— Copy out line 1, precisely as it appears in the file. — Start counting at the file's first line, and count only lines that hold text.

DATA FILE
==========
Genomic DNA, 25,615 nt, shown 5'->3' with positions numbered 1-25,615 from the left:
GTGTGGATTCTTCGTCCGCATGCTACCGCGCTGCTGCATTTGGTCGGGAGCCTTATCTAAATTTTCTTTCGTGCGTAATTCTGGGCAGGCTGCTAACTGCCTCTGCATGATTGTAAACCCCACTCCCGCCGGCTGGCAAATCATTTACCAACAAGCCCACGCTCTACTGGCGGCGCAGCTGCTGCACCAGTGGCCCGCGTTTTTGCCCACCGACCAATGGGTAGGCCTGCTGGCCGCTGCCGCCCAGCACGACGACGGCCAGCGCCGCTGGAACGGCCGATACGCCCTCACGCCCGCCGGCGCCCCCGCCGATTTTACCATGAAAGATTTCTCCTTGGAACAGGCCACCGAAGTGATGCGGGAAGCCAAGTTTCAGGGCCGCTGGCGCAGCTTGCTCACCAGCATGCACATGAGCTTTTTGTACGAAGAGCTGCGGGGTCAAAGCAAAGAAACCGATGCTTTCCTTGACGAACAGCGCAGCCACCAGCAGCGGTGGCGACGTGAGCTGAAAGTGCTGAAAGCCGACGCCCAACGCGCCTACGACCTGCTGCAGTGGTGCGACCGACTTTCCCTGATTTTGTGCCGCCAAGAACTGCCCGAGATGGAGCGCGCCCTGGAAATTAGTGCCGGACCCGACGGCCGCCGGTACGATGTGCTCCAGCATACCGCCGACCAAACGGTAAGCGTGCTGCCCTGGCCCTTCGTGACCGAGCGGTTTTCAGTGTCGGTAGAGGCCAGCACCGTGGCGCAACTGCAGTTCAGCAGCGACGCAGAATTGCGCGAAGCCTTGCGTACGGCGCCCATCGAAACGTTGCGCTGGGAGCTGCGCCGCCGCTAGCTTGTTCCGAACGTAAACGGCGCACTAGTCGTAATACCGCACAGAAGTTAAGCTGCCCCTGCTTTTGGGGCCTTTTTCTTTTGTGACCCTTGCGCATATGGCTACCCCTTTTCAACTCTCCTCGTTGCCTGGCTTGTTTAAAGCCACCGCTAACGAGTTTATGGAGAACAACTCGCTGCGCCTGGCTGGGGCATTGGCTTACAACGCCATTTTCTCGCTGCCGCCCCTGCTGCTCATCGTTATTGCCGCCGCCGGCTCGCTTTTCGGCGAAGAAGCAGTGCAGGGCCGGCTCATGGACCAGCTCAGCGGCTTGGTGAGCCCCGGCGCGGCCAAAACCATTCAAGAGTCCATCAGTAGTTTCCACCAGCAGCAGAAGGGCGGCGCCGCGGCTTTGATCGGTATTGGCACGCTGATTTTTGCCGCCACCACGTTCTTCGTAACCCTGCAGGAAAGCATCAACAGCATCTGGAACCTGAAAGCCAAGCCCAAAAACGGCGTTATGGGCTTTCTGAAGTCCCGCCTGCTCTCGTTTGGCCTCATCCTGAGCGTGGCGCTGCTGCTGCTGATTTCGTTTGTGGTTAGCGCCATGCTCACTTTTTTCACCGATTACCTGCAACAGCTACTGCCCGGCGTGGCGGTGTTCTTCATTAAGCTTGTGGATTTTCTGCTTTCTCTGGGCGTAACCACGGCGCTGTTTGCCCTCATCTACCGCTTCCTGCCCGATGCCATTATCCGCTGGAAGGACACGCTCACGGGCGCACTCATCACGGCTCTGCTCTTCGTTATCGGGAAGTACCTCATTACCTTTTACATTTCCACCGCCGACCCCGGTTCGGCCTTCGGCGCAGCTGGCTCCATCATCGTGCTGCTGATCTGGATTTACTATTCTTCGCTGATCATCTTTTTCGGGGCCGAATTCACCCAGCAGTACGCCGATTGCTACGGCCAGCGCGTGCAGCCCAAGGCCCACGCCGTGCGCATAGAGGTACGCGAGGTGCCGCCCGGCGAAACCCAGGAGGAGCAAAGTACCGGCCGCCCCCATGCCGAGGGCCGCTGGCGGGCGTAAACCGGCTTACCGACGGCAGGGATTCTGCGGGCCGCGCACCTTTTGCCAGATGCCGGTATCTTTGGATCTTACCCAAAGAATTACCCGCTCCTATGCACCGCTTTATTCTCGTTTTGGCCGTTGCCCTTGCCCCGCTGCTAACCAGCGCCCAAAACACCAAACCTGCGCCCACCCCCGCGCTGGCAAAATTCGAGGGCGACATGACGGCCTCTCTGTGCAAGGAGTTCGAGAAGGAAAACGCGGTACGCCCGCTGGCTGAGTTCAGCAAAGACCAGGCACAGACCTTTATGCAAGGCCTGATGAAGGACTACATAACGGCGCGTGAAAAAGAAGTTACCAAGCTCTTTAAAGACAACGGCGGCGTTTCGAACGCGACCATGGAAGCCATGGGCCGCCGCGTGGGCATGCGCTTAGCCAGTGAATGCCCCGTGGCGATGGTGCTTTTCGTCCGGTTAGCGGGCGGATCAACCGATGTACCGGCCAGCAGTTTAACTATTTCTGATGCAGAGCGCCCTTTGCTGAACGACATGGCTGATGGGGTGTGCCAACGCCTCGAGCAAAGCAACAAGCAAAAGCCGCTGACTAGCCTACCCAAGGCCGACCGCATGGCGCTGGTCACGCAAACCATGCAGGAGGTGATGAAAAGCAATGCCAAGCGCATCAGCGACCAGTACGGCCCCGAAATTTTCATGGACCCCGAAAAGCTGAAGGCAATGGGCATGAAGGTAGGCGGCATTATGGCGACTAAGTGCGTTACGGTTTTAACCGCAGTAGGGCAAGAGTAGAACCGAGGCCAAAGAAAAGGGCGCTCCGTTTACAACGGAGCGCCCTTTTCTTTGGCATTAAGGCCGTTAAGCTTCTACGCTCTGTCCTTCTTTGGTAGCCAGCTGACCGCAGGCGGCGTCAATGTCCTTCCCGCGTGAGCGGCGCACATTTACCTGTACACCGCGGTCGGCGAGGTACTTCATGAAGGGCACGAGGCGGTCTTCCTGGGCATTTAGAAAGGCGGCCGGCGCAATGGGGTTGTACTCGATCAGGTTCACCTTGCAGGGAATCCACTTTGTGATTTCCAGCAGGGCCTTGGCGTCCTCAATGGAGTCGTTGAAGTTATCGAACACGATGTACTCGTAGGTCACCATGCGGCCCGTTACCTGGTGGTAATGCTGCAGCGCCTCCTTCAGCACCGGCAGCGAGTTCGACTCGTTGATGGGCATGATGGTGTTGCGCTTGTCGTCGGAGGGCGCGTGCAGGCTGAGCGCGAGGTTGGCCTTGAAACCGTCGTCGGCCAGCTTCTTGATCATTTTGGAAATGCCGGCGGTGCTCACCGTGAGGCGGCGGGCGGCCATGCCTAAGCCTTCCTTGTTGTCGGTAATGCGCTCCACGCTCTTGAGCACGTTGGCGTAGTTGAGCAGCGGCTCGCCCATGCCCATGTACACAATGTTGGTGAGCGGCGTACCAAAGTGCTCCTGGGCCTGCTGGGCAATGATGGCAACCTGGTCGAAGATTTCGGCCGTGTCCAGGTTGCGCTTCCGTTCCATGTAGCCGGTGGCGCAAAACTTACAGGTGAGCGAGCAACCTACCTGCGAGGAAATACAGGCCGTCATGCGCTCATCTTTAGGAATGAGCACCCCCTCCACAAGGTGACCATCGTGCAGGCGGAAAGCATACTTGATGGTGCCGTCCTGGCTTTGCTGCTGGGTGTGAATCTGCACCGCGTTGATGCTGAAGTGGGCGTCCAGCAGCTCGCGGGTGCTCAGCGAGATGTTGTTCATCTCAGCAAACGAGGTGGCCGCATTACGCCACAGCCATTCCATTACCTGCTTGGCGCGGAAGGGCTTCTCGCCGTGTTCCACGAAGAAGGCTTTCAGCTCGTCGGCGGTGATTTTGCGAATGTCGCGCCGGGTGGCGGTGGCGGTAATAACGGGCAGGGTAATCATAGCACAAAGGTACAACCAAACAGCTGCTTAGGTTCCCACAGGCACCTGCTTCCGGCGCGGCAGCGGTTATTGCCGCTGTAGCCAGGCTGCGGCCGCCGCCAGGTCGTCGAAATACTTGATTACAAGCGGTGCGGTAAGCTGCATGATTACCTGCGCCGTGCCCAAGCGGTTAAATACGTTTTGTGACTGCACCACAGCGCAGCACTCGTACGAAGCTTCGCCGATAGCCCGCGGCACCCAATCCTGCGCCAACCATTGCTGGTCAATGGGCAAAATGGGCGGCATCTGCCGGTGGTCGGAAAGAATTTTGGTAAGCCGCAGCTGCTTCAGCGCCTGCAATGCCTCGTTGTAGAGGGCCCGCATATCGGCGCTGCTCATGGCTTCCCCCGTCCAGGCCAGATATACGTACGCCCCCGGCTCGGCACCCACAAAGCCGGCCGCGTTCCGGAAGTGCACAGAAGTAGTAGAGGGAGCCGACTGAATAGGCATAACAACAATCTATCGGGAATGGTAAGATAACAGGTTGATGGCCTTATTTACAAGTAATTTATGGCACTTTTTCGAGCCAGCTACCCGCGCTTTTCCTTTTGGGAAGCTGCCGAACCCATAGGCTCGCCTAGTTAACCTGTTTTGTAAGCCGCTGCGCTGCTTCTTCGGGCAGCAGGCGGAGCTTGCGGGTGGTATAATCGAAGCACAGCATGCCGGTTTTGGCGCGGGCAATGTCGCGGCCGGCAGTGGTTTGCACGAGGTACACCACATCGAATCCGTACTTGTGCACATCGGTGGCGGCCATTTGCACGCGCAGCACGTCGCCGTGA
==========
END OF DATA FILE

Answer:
Genomic DNA, 25,615 nt, shown 5'->3' with positions numbered 1-25,615 from the left: